Just over three years ago, Tony Curtis’ business idea for heated sports gloves was given short shrift on TV’s Dragons’ Den. Those Dragons must be fuming now, because Alago Heated Gloves is now a huge success, with thousands of its heated gloves warming the hands of gardeners, cyclists, kayakers, tennis players, horse riders and players at many premier sports clubs.
Stick that in your pipe and smoke it, Duncan Bannatyne!
Tony explains how determination, bad luck and some radical financing all played a part in his remarkable business journey.
“It started seven years ago when I was watching my 12-year-old son playing rugby. It was a freezing day, frost on the ground, no one could catch the ball, no one wanted to. He ran off the pitch at the end with blue hands and shoved them up my jumper for warmth. Once I’d got over the shock I said to myself, ‘he needs some heated gloves!’
“That was the lightbulb moment. I went online to buy some gloves, but there was nothing suitable. Everything had big bulky battery packs, electric cables, all totally useless for sport.
“So I thought I’d have a go at inventing something and spent six months playing around with gloves, some silicon tubing, a meat syringe and some heat packs in our kitchen at home. After destroying several kitchen appliances along the way I came up with something that I thought would actually work. I took it to a brilliant design company and we went forward to prototyping. That’s when it started costing money!”
How did you keep the wolf from the door during this development phase?
“I was working a day job but needed more money to pay the bills. I didn’t think about looking for investment at that time so I found another way. I bought a camera and some lenses and taught myself photography! I opened up a ‘spare time’ photography business: portraits, wedding, events and so on. I did that for four years while I paid for developments.”What sort of customers did you have at launch?
“We were focussed on rugby at the start and our mitts were sold to many junior and mini rugby clubs up and down the country. Gradually our full length gloves were picked up by professional clubs for warm-up and training. Then we got emails for salmon fishers, helicopter pilots, medic, classic car drivers, obstacle runners.”
Was there one moment that stands out as a breakthrough?
“We were asked onto Radio 4 drivetime show for a five-minute slot with Liza Tarbuck. Within 30 minutes of the interview our website crashed due to demand. We were getting all sorts of questions from people. ‘It says rugby gloves. Can I use it for this or that?’
“It was another crucial moment and overnight we changed everything: the website, product names, the packaging. What had been called ‘Rugby Mitts’ changed to ‘Classic Mitts’. We changed the descriptions, the positioning. Looking back it was such an obvious thing to do — but we hadn’t seen it until then.”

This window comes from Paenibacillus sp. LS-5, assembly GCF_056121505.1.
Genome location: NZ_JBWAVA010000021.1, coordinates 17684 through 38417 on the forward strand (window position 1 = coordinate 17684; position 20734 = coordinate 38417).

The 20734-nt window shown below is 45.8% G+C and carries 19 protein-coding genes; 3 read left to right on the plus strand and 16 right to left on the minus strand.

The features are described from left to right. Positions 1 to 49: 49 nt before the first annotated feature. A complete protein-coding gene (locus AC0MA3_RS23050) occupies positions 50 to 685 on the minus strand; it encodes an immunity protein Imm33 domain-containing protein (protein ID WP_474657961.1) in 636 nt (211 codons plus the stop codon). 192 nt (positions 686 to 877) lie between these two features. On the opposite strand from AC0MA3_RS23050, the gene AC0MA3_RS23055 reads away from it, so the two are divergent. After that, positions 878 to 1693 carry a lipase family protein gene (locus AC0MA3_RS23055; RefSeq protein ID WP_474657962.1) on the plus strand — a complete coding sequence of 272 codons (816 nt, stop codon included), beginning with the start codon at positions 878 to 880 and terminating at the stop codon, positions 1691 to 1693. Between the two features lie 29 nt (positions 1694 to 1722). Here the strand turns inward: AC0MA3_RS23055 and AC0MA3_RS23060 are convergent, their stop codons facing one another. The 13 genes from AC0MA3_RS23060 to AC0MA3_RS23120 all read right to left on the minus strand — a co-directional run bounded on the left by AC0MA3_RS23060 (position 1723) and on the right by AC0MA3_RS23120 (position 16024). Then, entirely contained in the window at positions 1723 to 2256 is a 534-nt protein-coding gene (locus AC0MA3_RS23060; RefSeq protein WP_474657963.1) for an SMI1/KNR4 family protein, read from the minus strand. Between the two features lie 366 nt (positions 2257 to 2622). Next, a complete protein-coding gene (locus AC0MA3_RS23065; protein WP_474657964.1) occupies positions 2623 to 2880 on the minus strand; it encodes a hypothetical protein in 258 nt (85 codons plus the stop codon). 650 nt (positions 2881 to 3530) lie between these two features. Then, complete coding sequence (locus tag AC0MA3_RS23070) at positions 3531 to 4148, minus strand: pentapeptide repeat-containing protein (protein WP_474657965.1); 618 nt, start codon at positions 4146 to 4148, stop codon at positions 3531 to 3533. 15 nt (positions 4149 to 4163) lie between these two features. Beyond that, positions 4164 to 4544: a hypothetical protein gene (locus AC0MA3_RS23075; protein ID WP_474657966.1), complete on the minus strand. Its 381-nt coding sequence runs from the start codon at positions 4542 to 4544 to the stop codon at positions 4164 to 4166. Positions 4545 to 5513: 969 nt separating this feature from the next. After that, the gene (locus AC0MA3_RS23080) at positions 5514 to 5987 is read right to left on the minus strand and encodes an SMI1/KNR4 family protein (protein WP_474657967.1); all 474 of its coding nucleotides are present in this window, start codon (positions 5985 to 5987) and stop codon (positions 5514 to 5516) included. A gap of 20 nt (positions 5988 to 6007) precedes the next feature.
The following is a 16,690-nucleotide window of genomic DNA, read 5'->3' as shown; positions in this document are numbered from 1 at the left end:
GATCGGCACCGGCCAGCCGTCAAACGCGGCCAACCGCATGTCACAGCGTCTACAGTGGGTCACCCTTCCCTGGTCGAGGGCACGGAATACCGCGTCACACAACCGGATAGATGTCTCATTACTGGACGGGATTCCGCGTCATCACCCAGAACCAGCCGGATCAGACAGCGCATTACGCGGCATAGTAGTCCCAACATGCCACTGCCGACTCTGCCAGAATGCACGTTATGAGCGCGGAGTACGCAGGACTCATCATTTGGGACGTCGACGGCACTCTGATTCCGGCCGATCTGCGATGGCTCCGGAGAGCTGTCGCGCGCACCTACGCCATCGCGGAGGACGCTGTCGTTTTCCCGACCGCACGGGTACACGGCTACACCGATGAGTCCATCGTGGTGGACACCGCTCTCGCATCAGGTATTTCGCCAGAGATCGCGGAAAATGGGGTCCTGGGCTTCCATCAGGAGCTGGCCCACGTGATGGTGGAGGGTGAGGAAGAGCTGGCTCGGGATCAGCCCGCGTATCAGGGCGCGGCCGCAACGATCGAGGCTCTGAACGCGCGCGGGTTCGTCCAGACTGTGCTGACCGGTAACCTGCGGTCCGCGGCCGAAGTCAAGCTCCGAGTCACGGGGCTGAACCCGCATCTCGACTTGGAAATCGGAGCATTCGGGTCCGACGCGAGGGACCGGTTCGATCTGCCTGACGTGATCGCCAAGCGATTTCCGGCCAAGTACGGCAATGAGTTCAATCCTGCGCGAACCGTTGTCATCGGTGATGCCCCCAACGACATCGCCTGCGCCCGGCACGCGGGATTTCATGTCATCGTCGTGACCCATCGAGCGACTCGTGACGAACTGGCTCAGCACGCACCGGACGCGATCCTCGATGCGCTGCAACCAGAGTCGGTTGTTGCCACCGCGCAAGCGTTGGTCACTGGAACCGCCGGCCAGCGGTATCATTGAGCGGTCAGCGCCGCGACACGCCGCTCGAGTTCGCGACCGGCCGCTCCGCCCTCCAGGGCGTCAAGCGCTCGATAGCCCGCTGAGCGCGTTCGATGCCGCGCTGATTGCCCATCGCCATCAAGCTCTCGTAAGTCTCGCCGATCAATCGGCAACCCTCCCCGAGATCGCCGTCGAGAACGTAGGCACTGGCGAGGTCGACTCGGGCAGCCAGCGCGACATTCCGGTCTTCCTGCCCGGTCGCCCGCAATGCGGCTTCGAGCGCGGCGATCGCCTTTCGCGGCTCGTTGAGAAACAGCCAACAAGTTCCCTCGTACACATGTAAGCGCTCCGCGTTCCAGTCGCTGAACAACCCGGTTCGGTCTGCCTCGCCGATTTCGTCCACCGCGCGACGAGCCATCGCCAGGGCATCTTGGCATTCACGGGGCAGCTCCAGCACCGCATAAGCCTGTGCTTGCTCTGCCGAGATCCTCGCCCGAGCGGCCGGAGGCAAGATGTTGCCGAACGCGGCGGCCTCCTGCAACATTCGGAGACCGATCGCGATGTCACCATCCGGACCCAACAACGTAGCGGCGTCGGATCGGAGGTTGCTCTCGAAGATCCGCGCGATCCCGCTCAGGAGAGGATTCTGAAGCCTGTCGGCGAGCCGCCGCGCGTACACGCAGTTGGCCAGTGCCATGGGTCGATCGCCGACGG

Any advice for others with a great idea but no capital to speak of?
“It’s all about paying for prototype manufacturing and product development. I needed to find money! I went on Dragons’ Den a couple of years ago. They just didn’t get it, so no luck there. Of course now I look back I’m glad they don’t own a piece of the business. For years I had no luck with the banks or other lenders.
“So I had to do something radical. I discovered that I could move my pension fund into a self-invested vehicle, investing that money into my business. This was a new idea at the time, and some said risky. But if you think about it, your pension is already being invested in someone’s business. Why not take it back and invest in your own business? It certainly keeps me focussed and motivated!”
What about marketing?
“We sell 95% of product through our website, the remainder is through Amazon. We don’t advertise.
“When we launched our cycling gloves I bought cheap train tickets to major cities like London, Newcastle, Manchester and so on and spent days and days putting credit card-sized leaflets onto bicycles. I must have walked for hundreds of miles with a heavy back-pack stuffed with leaflets and personally put them onto thousands of bikes. We sold three quarters of our stock on pre-order before the product was even in our warehouse.”
Alago Heated Gloves has taken a standard product, intelligently adapted it to a niche need, and delivered very high levels of customer service to make a successful business. The company is currently partnering with the University of the West of England on some very smart but hush-hush new applications of its technology.
Alago’s innovations in this area have already caught the attention of Lockheed, the British Army and a major car manufacturer, all of whom have signed development deals.